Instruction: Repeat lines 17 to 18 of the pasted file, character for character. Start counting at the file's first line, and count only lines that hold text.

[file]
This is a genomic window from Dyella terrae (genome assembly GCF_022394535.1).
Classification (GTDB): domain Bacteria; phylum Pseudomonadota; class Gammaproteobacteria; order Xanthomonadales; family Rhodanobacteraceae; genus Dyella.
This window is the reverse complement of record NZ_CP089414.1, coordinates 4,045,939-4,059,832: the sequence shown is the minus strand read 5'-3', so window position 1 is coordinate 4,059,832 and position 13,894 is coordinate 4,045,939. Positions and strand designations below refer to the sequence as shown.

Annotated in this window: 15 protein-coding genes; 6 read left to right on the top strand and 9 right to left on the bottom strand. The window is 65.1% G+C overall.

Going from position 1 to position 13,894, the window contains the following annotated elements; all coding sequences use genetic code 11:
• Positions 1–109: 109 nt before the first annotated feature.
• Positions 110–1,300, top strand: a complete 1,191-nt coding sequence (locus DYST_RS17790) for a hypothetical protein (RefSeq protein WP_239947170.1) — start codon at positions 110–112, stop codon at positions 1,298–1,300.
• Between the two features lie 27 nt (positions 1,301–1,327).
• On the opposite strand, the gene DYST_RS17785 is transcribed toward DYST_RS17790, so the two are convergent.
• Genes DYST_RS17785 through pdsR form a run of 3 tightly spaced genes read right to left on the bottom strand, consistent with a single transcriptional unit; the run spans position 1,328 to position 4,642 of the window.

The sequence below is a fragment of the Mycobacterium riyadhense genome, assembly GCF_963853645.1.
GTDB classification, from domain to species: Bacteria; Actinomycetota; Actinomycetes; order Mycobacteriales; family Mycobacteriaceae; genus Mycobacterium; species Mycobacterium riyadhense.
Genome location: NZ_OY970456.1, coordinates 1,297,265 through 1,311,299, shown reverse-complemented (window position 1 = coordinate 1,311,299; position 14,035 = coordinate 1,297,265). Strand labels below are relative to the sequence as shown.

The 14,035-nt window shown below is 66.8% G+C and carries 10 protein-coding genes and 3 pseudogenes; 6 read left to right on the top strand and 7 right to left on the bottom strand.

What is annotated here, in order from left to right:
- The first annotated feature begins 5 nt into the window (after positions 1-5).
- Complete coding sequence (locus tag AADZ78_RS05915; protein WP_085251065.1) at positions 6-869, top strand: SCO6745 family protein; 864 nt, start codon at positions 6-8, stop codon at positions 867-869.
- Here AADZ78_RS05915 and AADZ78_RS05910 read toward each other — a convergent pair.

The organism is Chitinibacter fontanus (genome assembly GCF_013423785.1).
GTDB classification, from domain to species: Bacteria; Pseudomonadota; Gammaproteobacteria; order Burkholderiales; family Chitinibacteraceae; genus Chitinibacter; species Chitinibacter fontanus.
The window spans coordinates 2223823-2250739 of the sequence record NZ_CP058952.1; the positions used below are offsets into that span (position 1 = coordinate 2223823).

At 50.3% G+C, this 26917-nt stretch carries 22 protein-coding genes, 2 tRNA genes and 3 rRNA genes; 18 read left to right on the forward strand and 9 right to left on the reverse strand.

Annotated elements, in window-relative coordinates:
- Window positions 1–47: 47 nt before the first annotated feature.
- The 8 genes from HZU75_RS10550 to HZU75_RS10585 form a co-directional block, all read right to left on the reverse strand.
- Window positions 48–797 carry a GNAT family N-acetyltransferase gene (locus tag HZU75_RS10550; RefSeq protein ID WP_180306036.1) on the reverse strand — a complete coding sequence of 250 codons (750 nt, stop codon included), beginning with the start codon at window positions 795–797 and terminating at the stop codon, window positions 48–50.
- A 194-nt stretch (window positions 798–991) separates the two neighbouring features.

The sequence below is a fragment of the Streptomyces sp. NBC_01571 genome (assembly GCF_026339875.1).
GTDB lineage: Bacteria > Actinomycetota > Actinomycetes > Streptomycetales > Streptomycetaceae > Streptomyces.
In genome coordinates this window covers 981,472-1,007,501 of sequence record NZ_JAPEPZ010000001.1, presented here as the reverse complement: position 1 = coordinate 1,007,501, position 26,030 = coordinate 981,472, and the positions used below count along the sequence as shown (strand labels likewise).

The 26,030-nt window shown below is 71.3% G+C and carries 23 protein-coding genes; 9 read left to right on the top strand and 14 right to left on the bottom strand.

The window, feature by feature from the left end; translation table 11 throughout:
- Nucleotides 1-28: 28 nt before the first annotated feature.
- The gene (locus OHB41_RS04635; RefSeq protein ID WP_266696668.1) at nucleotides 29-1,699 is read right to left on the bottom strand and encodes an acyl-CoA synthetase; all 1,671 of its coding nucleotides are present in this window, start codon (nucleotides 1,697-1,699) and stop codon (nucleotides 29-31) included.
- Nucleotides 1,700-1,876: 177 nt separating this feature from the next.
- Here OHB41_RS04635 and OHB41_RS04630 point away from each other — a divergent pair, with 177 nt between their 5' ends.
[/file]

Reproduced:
- Complete coding sequence (locus tag AADZ78_RS05915; protein WP_085251065.1) at positions 6-869, top strand: SCO6745 family protein; 864 nt, start codon at positions 6-8, stop codon at positions 867-869.
- Here AADZ78_RS05915 and AADZ78_RS05910 read toward each other — a convergent pair.